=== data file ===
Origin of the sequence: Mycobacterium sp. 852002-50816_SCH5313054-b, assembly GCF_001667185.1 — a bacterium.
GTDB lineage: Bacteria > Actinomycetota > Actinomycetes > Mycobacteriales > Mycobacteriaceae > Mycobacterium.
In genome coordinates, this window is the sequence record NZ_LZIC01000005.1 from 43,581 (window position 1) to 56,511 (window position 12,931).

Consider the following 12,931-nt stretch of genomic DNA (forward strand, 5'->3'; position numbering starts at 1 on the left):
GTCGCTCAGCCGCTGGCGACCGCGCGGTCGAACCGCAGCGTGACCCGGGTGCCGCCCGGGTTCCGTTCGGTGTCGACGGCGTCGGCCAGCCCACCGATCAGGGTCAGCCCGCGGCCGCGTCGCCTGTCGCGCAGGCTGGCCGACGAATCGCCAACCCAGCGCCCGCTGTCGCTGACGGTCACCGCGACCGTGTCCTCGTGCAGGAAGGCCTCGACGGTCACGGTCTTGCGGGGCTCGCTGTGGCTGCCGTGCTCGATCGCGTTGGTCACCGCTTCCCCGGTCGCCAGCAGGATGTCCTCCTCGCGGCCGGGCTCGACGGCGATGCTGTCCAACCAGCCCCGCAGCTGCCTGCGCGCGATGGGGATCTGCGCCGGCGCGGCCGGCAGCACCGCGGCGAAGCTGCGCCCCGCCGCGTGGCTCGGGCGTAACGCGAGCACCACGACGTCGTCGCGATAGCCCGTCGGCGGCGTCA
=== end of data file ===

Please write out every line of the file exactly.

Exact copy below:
Origin of the sequence: Mycobacterium sp. 852002-50816_SCH5313054-b, assembly GCF_001667185.1 — a bacterium.
GTDB lineage: Bacteria > Actinomycetota > Actinomycetes > Mycobacteriales > Mycobacteriaceae > Mycobacterium.
In genome coordinates, this window is the sequence record NZ_LZIC01000005.1 from 43,581 (window position 1) to 56,511 (window position 12,931).

Consider the following 12,931-nt stretch of genomic DNA (forward strand, 5'->3'; position numbering starts at 1 on the left):
GTCGCTCAGCCGCTGGCGACCGCGCGGTCGAACCGCAGCGTGACCCGGGTGCCGCCCGGGTTCCGTTCGGTGTCGACGGCGTCGGCCAGCCCACCGATCAGGGTCAGCCCGCGGCCGCGTCGCCTGTCGCGCAGGCTGGCCGACGAATCGCCAACCCAGCGCCCGCTGTCGCTGACGGTCACCGCGACCGTGTCCTCGTGCAGGAAGGCCTCGACGGTCACGGTCTTGCGGGGCTCGCTGTGGCTGCCGTGCTCGATCGCGTTGGTCACCGCTTCCCCGGTCGCCAGCAGGATGTCCTCCTCGCGGCCGGGCTCGACGGCGATGCTGTCCAACCAGCCCCGCAGCTGCCTGCGCGCGATGGGGATCTGCGCCGGCGCGGCCGGCAGCACCGCGGCGAAGCTGCGCCCCGCCGCGTGGCTCGGGCGTAACGCGAGCACCACGACGTCGTCGCGATAGCCCGTCGGCGGCGTCA